• SaaS

    • Resolving the contradictions between web services, clouds, and open source

      Predicting trends in computer technology is an easy way to get into trouble, but two developments have been hyped so much over the past decade that there’s little risk in jumping on their bandwagons: free software and cloud computing. What’s odd is that both are so beloved of crystal-gazers, because on the surface they seem incompatible.

      The first trend promises freedom, the second convenience. Both freedom and convenience inspire people to adopt new technology, so I believe the two trends will eventually coexist and happily lend power to each other. But first, the proponents of each trend will have to get jazzed up about why the other trend is so compelling.

  • Oracle

    • Oracle burnishes its Lustre

      While a number of small companies have been ramping up support for a file system called Lustre that Oracle acquired in its Sun Microsystems purchase earlier this year, Oracle itself has no plans to abandon the technology, a company executive told the IDG News Service in an interview.

      “Oracle is unwavering in our commitment to the Lustre technology, to the Lustre community and to the broader supercomputer community in general,” said Jason Schaffer, Oracle senior director of product management for storage. “Through the Oracle acquisition, there has been plenty of opportunity for our competitors to say things that are being a little presumptuous, if not overly presumptuous, in [terms of what] Oracle will develop or not develop,” he added.

  • CMS

    • Quick Thoughts On Diaspora

      First impression: If you’ve used Facebook, you know that it offers a grouping feature, to help you direct your posts to the appropriate “friends” and away from inappropriate ones. This is to keep your boss from seeing photos of you puking after a night of drinking. But Facebook’s feature is difficult to use, so much that no one I know uses it, and many people aren’t even aware of it. Diaspora’s “aspects” grouping feature is right up front and easy to use. It quite naturally invites you to partition your “friends” into such groups, while making it absolutely simple to send a post to all your aspects.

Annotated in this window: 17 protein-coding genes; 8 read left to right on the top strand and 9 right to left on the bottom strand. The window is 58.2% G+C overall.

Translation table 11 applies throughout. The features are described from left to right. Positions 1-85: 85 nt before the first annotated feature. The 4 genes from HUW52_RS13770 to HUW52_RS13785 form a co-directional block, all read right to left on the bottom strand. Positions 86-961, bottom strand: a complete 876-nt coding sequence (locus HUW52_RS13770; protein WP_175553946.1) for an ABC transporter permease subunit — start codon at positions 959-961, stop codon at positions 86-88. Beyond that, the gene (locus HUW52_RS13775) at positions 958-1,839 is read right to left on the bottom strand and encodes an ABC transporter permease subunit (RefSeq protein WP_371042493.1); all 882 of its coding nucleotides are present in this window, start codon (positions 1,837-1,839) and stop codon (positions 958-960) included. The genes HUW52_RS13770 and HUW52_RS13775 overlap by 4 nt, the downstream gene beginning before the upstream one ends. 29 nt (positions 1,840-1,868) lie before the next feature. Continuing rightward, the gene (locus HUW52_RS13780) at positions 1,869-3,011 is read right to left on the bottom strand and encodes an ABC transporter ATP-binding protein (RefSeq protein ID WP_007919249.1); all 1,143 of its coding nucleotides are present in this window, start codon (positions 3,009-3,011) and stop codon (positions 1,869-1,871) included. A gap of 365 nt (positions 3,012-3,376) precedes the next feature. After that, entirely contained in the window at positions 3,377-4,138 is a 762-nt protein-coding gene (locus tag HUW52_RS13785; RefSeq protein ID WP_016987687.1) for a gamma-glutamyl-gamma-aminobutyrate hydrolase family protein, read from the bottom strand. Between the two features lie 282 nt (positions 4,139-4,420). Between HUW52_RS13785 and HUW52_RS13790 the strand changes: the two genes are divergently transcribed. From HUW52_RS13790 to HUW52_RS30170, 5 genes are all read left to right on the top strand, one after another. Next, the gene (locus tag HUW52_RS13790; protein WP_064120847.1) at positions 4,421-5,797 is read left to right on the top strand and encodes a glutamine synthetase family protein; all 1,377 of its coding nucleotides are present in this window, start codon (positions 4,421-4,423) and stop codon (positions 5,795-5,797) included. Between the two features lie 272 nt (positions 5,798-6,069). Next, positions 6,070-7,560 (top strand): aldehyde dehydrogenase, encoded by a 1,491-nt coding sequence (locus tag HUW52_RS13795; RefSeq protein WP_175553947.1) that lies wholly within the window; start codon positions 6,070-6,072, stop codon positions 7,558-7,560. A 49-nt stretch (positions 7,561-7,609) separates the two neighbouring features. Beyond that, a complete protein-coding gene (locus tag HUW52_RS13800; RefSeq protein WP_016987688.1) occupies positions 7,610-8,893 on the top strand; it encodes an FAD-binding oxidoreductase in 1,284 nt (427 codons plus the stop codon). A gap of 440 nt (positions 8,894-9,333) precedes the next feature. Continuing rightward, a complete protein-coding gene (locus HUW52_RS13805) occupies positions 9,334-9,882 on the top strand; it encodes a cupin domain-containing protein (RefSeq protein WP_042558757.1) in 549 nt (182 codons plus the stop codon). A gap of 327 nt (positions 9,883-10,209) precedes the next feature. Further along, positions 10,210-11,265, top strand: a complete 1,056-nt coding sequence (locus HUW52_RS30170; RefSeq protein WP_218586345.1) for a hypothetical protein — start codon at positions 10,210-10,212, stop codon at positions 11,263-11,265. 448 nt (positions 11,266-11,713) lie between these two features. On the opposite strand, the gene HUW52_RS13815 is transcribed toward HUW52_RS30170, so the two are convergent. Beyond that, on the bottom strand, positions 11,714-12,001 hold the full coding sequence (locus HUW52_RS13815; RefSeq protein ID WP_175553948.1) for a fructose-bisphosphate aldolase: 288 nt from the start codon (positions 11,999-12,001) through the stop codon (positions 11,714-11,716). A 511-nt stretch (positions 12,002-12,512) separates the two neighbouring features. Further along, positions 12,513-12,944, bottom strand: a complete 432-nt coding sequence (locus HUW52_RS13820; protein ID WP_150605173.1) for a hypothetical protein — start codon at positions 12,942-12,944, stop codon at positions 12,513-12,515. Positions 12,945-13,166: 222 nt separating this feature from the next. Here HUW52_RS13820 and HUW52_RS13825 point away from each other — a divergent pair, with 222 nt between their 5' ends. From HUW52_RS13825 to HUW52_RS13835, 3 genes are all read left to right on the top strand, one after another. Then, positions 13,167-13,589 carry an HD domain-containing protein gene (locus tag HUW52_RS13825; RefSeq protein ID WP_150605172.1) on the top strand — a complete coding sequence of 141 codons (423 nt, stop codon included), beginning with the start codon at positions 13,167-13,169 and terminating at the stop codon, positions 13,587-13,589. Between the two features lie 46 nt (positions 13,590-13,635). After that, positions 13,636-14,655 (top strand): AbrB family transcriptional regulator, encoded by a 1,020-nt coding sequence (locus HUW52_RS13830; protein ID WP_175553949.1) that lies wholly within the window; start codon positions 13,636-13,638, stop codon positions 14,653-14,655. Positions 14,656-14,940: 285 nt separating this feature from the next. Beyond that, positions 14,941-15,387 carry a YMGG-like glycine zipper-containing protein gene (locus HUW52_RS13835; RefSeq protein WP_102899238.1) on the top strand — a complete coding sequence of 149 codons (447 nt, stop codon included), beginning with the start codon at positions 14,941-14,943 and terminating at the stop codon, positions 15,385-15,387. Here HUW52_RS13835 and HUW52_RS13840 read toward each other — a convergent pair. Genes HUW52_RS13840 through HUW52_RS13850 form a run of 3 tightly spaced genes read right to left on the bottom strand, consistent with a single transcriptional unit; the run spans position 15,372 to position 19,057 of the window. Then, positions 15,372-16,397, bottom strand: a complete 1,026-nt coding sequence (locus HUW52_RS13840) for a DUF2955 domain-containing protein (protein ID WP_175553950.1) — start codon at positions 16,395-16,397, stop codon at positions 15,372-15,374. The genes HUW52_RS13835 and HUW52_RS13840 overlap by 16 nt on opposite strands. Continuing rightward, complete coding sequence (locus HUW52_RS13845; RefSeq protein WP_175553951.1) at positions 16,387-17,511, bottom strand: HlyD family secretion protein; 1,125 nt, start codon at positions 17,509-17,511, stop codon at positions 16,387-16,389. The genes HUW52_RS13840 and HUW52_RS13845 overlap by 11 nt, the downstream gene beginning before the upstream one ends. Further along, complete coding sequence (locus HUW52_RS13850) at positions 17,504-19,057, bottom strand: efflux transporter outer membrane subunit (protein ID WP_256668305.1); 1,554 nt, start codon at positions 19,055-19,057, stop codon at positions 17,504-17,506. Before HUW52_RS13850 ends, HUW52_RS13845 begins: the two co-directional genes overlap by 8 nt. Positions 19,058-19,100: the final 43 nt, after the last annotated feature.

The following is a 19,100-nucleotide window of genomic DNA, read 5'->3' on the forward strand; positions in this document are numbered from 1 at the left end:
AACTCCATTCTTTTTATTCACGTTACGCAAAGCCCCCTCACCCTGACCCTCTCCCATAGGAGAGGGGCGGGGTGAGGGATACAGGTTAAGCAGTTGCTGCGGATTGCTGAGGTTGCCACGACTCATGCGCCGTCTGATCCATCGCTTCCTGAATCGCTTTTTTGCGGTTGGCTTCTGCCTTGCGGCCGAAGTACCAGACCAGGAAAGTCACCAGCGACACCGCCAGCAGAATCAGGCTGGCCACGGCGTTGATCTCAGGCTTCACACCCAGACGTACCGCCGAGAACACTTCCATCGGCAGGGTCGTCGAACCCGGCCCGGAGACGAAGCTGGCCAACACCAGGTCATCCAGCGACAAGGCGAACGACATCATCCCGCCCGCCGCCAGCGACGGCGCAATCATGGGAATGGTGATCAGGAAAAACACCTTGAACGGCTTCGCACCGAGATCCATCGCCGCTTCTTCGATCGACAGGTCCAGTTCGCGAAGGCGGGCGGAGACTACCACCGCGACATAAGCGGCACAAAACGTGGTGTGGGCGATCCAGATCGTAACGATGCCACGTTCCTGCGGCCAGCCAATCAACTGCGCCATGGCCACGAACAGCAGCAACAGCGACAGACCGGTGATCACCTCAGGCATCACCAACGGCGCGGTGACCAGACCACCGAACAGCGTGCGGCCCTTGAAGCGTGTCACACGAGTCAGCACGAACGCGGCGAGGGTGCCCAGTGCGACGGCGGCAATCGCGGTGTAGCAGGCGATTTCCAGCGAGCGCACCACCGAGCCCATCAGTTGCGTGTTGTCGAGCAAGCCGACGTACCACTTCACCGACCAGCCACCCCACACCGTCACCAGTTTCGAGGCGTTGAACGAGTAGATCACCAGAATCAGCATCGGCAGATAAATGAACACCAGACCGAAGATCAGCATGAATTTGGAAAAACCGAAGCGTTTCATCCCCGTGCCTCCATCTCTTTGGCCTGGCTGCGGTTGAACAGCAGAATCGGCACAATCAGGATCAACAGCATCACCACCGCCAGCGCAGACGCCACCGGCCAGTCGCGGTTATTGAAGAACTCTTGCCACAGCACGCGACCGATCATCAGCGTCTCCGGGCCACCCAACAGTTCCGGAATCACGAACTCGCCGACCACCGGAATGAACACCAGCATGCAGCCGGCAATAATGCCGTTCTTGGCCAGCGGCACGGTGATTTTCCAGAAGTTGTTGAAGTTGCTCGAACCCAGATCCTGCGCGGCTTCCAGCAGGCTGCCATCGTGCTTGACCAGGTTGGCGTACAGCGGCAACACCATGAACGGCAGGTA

• Project Releases

    • odfpy3 0.1.0

      Python API and tools to manipulate OpenDocument files

  • Government

    • Open source government needs open-minded procurement

      Minister for the Cabinet Office Francis Maude declares the era of “Major IT Projects” over.

      Few will disagree with his observation that the Government has provided “easy margins” for the incumbent IT giants, in fact most will go further and in plain language say that Public Sector IT costs far too much and fails far too often.

      Simply getting an accurate figure on the spend is apparently not possible, the best-informed estimates vary from £14bn to over £21bn per year, whatever the figure it is too much – it is more than we spend on income support, more than we spend on the Department of Transport, more than we spend the Army… Worse still, the cost of just the mechanics of the procurement process is, frankly, appalling… We spend more on the IT procurement process than we spend on the Foreign Office – only Defence costs more to procure.